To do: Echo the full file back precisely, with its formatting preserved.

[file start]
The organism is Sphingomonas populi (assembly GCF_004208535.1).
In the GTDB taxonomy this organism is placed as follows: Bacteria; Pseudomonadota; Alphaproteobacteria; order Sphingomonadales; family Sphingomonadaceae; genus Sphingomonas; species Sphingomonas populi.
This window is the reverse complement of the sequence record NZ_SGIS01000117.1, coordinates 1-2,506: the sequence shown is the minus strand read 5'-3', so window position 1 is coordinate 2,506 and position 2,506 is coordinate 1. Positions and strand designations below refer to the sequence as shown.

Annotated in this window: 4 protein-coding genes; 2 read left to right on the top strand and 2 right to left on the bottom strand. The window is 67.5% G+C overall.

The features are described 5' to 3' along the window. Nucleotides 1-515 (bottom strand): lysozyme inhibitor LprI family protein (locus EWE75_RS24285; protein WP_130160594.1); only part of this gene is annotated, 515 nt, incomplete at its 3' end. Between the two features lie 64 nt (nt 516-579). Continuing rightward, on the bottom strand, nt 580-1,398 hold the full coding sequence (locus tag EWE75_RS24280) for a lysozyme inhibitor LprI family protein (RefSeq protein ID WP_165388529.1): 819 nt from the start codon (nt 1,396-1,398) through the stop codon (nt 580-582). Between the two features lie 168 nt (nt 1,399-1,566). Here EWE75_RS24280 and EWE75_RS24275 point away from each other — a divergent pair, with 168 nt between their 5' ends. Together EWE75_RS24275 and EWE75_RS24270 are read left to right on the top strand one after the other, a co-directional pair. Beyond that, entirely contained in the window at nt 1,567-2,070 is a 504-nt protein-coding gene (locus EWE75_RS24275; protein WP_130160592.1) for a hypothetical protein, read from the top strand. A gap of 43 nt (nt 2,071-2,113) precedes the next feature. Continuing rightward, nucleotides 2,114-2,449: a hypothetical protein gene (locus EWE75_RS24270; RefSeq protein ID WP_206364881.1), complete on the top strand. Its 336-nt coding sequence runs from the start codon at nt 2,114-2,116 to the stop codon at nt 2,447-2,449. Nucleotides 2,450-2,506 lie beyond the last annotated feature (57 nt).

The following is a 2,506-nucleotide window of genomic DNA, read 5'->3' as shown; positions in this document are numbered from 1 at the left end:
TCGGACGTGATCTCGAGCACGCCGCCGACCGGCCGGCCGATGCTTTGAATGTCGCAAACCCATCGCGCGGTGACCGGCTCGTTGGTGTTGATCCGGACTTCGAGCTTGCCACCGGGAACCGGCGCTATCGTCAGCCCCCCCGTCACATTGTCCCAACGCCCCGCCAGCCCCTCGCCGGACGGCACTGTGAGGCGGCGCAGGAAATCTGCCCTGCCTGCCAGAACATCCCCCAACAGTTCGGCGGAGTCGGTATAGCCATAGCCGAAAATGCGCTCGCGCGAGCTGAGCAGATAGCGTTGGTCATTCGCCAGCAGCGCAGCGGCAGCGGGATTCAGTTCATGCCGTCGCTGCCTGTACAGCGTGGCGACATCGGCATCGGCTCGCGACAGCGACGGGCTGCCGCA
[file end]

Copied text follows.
The organism is Sphingomonas populi (assembly GCF_004208535.1).
In the GTDB taxonomy this organism is placed as follows: Bacteria; Pseudomonadota; Alphaproteobacteria; order Sphingomonadales; family Sphingomonadaceae; genus Sphingomonas; species Sphingomonas populi.
This window is the reverse complement of the sequence record NZ_SGIS01000117.1, coordinates 1-2,506: the sequence shown is the minus strand read 5'-3', so window position 1 is coordinate 2,506 and position 2,506 is coordinate 1. Positions and strand designations below refer to the sequence as shown.

Annotated in this window: 4 protein-coding genes; 2 read left to right on the top strand and 2 right to left on the bottom strand. The window is 67.5% G+C overall.

The features are described 5' to 3' along the window. Nucleotides 1-515 (bottom strand): lysozyme inhibitor LprI family protein (locus EWE75_RS24285; protein WP_130160594.1); only part of this gene is annotated, 515 nt, incomplete at its 3' end. Between the two features lie 64 nt (nt 516-579). Continuing rightward, on the bottom strand, nt 580-1,398 hold the full coding sequence (locus tag EWE75_RS24280) for a lysozyme inhibitor LprI family protein (RefSeq protein ID WP_165388529.1): 819 nt from the start codon (nt 1,396-1,398) through the stop codon (nt 580-582). Between the two features lie 168 nt (nt 1,399-1,566). Here EWE75_RS24280 and EWE75_RS24275 point away from each other — a divergent pair, with 168 nt between their 5' ends. Together EWE75_RS24275 and EWE75_RS24270 are read left to right on the top strand one after the other, a co-directional pair. Beyond that, entirely contained in the window at nt 1,567-2,070 is a 504-nt protein-coding gene (locus EWE75_RS24275; protein WP_130160592.1) for a hypothetical protein, read from the top strand. A gap of 43 nt (nt 2,071-2,113) precedes the next feature. Continuing rightward, nucleotides 2,114-2,449: a hypothetical protein gene (locus EWE75_RS24270; RefSeq protein ID WP_206364881.1), complete on the top strand. Its 336-nt coding sequence runs from the start codon at nt 2,114-2,116 to the stop codon at nt 2,447-2,449. Nucleotides 2,450-2,506 lie beyond the last annotated feature (57 nt).

The following is a 2,506-nucleotide window of genomic DNA, read 5'->3' as shown; positions in this document are numbered from 1 at the left end:
TCGGACGTGATCTCGAGCACGCCGCCGACCGGCCGGCCGATGCTTTGAATGTCGCAAACCCATCGCGCGGTGACCGGCTCGTTGGTGTTGATCCGGACTTCGAGCTTGCCACCGGGAACCGGCGCTATCGTCAGCCCCCCCGTCACATTGTCCCAACGCCCCGCCAGCCCCTCGCCGGACGGCACTGTGAGGCGGCGCAGGAAATCTGCCCTGCCTGCCAGAACATCCCCCAACAGTTCGGCGGAGTCGGTATAGCCATAGCCGAAAATGCGCTCGCGCGAGCTGAGCAGATAGCGTTGGTCATTCGCCAGCAGCGCAGCGGCAGCGGGATTCAGTTCATGCCGTCGCTGCCTGTACAGCGTGGCGACATCGGCATCGGCTCGCGACAGCGACGGGCTGCCGCA